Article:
Normally, the Vietnam-era records of these two men would not matter to me a bit. But in both cases they reflected a similar urge to duck at an earlier moment of crisis. What’s more striking than Dick Cheney’s various well-timed acts leading to deferments, or the string-pulling for George, or even his seeming avoidance of service for months at a time in those years is the fact that no record exists of their positions then. There are no statements at all from those years on the primary subject of that moment, wherever you stood, other than Cheney’s classic comment, “I had better things to do.” They didn’t oppose or support, they just evaded. It wasn’t draft-dodging; it was event dodging.

For them, those years are in a sense a blank. The only wars they had attended took place in the movie theaters of their childhoods where they watched mythologized versions of the World War II deeds of the previous generation. These were the thrilling visions of American victory which they carried, untarnished by the reality of war, untouched by the Vietnam years, right up to September 11, 2001 and into the years thereafter when George Bush would metamorphose into a swaggering “war president” with that crossed-out list of al-Qaeda “high value targets” in his desk drawer and his trophy from the unending war he did manage to start — Saddam’s pistol captured in that famed “spiderhole” — now hanging in the Monica Lewinsky memorial room in the White House.

Sheltering America

Now, they have chosen the view from “the shelter” for all of us Americans. Their embunkered, panicky, fearful world is ours as well, and so many things Americans once thought valuable, freedoms especially, have been sacrificed thoughtlessly at its altar. For them, any carnage is permissible Out There as long as, first, they are safe, and second, Americans are safe. And now that we are even half-looking, it’s tough indeed to get operatives from Afghanistan, Saudi Arabia, North Africa or wherever into this country to commit mayhem. This was hardly a difficult trick. But from a global perspective, the decision to make American safety the only significant safety, to fight, as they love to say, “on their soil, not ours,” is perhaps the greatest cowardice of all. It represents an embunkering and a mad triumph of fundamentalist thought on all sides, political as well as religious, a formula guaranteed to terrorize our poor planet and sooner or later us as well. This is certainly the victory of Osama bin Laden.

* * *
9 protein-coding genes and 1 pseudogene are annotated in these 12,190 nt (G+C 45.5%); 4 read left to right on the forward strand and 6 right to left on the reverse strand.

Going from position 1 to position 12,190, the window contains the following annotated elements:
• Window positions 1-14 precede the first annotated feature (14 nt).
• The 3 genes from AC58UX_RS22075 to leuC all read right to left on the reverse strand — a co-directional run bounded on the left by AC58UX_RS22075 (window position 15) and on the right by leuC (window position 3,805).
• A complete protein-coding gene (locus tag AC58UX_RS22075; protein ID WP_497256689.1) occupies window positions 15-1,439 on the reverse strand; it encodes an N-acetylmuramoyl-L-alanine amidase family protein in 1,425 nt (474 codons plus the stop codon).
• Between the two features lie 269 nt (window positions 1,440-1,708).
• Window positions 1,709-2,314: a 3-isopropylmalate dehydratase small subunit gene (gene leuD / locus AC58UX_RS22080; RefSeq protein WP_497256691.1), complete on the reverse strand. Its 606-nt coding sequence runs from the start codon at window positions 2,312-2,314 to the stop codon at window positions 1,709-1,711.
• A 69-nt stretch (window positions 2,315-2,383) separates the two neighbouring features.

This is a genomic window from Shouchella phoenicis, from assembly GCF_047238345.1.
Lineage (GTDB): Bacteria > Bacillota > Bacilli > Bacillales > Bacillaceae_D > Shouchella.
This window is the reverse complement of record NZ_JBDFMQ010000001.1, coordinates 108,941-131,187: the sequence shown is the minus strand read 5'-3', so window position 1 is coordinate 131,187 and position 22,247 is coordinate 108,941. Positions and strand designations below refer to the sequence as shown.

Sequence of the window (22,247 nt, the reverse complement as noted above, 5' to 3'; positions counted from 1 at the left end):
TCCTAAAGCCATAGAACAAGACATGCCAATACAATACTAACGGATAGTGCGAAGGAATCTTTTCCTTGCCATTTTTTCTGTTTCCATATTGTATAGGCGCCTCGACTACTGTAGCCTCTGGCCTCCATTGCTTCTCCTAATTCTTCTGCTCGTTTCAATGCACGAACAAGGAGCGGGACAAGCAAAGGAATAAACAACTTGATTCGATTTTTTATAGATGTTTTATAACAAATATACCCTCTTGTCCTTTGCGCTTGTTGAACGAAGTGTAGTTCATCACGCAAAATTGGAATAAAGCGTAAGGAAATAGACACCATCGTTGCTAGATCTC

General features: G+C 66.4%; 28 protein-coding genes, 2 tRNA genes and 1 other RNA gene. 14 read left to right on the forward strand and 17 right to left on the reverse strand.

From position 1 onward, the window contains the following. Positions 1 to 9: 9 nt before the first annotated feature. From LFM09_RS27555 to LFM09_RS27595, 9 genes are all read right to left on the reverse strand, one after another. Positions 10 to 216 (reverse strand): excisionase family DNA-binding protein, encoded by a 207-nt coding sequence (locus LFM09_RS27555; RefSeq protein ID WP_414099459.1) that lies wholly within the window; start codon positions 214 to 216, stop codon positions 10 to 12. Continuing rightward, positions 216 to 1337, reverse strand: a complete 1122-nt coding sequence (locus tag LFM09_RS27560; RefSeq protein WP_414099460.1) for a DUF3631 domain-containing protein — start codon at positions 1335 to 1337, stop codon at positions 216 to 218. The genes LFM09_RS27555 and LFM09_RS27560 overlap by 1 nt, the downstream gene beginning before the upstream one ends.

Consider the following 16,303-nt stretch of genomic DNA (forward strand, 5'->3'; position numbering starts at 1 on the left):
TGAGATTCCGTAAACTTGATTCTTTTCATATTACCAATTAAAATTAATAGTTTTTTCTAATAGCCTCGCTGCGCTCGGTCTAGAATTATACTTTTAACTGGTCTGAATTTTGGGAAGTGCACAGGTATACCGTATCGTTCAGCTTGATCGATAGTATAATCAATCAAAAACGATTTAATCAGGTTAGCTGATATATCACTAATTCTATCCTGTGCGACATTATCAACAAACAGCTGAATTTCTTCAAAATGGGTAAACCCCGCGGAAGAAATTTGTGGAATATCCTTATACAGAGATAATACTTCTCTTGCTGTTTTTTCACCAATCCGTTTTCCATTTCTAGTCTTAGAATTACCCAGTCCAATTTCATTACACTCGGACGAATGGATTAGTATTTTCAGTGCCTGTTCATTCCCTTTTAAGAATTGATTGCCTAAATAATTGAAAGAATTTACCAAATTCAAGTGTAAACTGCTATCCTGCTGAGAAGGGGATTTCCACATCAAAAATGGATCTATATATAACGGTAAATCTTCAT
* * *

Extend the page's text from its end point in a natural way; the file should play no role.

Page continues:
So look at those many towers growing up right now in the soil of our damaged planet. Watch those distant figures dropping from their heights. Check out the piles of bodies rising ever higher. There’s no need to return to September 11th 2001, not when you can welcome yourself into the world of September 33rd.

[Special thanks to my friend and editor Clark Dougan for directing me so usefully.]

Tom Engelhardt, who runs the Nation Institute’s Tomdispatch.com (“a regular antidote to the mainstream media”), is a co-founder of The American Empire Project and consulting editor at Metropolitan Books. He is the author of The End of Victory Culture among other books.

Copyright C2004 Tom Engelhardt

Nothing New in the World
By Renato Redentor Constantino

“Memory says, ‘I did that,'” Friedrich Nietzsche once wrote. “Pride replies, ‘I could not have done that.’ Eventually, memory yields.”

Three years ago in America, on September 11, airplanes fell from the sky and thousands died. Countless numbers mourned the mass murder. Countless mourn still. On the same day 31 years ago, the sky fell in Chile when the democratically-elected Allende government was overthrown in a bloody coup staged by the American government. Who mourns the Chilean sky?

Remembering is a political act, wrote Boston Globe columnist James Carroll. “Forgetfulness is the handmaiden of tyranny.”

In 1953, the United States engineered a coup in Iran which ousted the government of Prime Minister Mohammad Mossadegh — an Iranian colossus who happened to live in a frail old man’s body.

The Iranian giant’s commitment to social reform was unrivaled in his country’s history while his towering presence in the international arena as a voice of poor countries presaged the era of giants such as Ghana’s Kwame Nkrumah, Indonesia’s Sukarno and the Congo’s Patrice Lumumba.

During Mossadegh’s time, Iranian peasants were freed from forced labor in their landlords’ estates, factory owners were ordered to pay benefits to sick and injured workers, and unemployment compensation was established. The giant caused twenty percent of the money landlords received in rent to be placed in a fund to pay for development projects like pest control, rural housing, and public baths.

The giant supported women’s rights and defended religious freedom and allowed courts and universities to function freely. In addition, the colossus was known even by his enemies, as “scrupulously honest and impervious to the corruption that pervaded Iranian politics.”